Current biocompatible metals such as steel and titanium alloys have excellent corrosive properties and superior strengths. However, their strengths are often too high and as a result have a negative effect on the body. Therefore, Magnesium (Mg) alloys with relatively low strengths are ideal biocompatible metallic materials. The problem with Mg implants is how to control corrosion rates so that the degradation of Mg implants may match with bone growth. The high compressive residual stress induced by laser shock peening (LSP) has a great potential to slow down the corrosion rate. LSP is a known surface treatment method to impart compressive residual stress in subsurface of a metal. Therefore, LSP was initiated in this study to investigate surface topography and integrity produced by peening a Mg alloy. A 3D semi-infinite simulation has also been developed to predict the topography and residual stress fields produced by sequential peening. The dynamic mechanical behavior was modeled using a user material subroutine of the internal state variable plasticity model. The temporal and spatial peening pressure was modeled using a user load subroutine. The simulated dent agrees with the measured dent topography in terms of profile and depth. Sequential peening was found to increase the tensile pile up region which is critical to tribological applications. The predicted residual stress profiles are also presented.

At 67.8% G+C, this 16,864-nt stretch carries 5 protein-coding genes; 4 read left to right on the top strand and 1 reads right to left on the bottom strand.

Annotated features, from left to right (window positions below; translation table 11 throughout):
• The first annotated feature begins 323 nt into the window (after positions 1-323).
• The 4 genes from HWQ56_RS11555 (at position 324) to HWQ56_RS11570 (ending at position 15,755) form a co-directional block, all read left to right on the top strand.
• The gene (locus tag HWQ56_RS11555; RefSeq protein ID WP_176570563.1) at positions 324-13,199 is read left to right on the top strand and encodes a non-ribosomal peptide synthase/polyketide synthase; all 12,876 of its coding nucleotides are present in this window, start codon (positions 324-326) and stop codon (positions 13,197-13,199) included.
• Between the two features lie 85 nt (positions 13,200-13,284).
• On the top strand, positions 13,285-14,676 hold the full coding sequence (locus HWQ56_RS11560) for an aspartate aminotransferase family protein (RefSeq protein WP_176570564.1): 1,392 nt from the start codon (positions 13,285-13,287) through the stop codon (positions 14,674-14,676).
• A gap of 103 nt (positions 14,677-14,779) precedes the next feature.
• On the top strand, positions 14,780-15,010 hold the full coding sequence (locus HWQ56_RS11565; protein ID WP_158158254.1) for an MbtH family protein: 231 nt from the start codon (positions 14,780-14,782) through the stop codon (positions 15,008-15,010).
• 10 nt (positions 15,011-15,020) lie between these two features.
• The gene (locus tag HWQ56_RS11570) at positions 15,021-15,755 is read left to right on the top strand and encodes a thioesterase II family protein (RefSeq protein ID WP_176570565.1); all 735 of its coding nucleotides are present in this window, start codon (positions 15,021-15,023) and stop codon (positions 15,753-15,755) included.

- Manufacturing Engineering Division
Fabrication and Finite Element Simulation of Sequential Laser Shock Peening of Biodegradable Mg-Ca Implants
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Sealy, MP, Guo, YB, Salahshoor, M, & Caslaru, R. "Fabrication and Finite Element Simulation of Sequential Laser Shock Peening of Biodegradable Mg-Ca Implants." Proceedings of the ASME 2009 International Manufacturing Science and Engineering Conference. ASME 2009 International Manufacturing Science and Engineering Conference, Volume 1. West Lafayette, Indiana, USA. October 4–7, 2009. pp. 1-8. ASME. https://doi.org/10.1115/MSEC2009-84238
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